A friend recently showed me a ridiculous article that RBS posted on its website last year. (Please seeÂ The five trends shaping Germany to 2030.)
That post isn’t ridiculous because of the article’s content. It is ridiculous because the disclaimer RBS provided following that article, at 994 words, is almost twice as long as the article, itself!
RBS Disclaimer Details
Furthermore, if one reads the mind-numbing disclaimer word-by-word, one finds some interesting content.
- Several times, RBS notes that its proprietary interests may conflict with the reader’s interests.
- RBS writes that the information in the article supposedly “is proprietary to RBS and is being provided to selected recipients and may not be given (in whole or in part) or otherwise distributed to any other third party without the prior written consent of RBS.” [Emphasis added.] However, this information actually has been presented on a publicly available website!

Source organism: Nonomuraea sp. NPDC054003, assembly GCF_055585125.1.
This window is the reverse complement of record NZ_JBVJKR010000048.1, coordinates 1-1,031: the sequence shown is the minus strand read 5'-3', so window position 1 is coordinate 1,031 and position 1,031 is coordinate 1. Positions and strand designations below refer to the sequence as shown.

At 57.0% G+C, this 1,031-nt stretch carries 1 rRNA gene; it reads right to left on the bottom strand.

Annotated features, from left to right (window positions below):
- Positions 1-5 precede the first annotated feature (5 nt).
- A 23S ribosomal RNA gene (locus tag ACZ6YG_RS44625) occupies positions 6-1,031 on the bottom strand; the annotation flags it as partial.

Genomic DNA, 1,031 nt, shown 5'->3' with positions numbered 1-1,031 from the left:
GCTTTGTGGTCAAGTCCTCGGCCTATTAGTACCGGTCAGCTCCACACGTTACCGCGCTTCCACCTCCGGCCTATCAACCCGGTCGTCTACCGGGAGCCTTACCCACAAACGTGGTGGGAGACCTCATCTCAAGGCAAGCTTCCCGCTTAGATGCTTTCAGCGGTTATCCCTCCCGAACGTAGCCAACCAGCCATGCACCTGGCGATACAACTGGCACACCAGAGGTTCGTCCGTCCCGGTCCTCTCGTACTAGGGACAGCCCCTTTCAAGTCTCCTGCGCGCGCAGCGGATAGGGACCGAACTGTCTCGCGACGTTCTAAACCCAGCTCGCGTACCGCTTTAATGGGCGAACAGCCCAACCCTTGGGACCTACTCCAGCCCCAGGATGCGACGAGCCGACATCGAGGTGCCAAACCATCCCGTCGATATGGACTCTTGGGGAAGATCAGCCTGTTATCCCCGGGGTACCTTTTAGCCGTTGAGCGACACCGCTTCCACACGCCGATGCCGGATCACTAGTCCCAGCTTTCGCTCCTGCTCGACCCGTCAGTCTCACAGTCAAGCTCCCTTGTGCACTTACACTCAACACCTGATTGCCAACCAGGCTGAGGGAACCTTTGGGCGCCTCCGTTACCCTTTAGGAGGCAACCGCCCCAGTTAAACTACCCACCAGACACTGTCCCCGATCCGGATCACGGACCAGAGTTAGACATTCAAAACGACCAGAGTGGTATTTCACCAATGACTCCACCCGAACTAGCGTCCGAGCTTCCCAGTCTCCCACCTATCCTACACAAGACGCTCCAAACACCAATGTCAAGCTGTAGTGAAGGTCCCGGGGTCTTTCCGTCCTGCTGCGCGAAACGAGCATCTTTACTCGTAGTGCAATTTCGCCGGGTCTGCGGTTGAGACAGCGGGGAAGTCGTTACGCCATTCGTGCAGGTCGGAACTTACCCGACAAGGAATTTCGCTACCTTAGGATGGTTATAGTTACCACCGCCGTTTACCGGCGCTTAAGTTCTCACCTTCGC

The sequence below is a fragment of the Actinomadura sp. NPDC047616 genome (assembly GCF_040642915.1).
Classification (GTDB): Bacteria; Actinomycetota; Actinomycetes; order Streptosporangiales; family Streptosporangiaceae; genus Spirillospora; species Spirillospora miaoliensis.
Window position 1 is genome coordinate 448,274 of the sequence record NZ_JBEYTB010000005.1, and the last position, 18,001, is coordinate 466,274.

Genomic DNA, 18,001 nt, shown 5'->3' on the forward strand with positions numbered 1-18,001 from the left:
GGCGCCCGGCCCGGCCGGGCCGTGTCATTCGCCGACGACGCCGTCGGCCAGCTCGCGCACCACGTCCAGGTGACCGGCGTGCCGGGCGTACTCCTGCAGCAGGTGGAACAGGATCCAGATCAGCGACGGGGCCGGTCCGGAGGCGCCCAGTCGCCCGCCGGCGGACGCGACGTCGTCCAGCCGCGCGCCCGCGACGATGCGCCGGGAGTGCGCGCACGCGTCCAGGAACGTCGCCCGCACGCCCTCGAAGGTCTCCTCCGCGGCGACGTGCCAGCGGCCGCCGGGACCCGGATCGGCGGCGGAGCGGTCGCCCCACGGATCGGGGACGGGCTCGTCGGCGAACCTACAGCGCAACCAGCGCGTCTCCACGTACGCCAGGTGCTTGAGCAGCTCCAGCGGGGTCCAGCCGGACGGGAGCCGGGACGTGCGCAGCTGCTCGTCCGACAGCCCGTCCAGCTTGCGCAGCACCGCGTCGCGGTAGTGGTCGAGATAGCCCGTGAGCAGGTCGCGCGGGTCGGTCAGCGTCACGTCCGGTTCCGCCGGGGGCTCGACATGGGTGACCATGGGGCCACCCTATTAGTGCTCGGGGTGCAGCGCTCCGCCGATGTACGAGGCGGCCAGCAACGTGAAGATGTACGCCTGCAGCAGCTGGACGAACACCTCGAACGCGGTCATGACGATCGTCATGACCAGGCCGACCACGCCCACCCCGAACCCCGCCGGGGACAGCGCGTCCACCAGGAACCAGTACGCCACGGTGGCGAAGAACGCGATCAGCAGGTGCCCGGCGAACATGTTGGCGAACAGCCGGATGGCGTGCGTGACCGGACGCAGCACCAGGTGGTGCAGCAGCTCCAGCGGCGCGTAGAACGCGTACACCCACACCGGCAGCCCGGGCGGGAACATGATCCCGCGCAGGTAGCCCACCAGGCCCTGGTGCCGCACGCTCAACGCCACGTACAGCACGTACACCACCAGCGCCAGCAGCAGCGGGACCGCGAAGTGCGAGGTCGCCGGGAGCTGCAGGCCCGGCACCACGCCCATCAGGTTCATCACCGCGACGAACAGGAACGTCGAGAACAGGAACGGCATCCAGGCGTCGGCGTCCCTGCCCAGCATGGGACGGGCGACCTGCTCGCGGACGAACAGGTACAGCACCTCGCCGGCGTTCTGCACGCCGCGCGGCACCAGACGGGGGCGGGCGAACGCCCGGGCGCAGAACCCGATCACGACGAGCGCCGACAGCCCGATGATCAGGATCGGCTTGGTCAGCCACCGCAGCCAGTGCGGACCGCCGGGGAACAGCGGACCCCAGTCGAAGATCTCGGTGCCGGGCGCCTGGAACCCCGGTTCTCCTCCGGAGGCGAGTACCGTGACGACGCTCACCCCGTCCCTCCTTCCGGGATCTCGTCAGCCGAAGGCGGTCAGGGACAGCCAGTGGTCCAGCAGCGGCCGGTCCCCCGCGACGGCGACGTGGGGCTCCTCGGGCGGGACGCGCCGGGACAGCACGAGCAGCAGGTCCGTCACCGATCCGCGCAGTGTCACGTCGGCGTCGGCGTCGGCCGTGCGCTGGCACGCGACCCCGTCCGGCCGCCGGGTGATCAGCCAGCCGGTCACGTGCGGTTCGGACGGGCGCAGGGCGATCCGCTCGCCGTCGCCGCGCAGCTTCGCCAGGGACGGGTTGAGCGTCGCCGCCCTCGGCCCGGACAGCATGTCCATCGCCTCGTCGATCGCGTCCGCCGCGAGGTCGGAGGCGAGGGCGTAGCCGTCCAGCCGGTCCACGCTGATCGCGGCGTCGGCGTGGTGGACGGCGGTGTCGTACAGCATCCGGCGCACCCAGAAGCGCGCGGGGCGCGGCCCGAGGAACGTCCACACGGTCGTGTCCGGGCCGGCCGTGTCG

- Similarly, RBS alleges that the article, although available to the public, “is intended for distribution only to major institutional investors as defined in Rule 15a-6(a)(2) of the U.S. Securities Act 1934 (excluding documents produced by our affiliates within the U.S.)” [Emphasis added.]
Financial Services Industry
I suppose that I should feel compassion for RBS, given that is in the heavily-regulated financial services industry and must satisfy requirements imposed by many different governments.
However, I find it difficult to do so given that RBS apparently chose throw in every disclaimer that ever could apply under any circumstances, without trying to determine what makes sense in this specific context.
As a result, I feel compelled to write the post about that ridiculous RBS disclaimer.
Dana H. Shultz, Attorney at LawÂ +1 510 547-0545Â dana [at] danashultz [dot] com
This blog does not provide legal advice and does not create an attorney-client relationship. If you need legal advice, please contact a lawyer directly.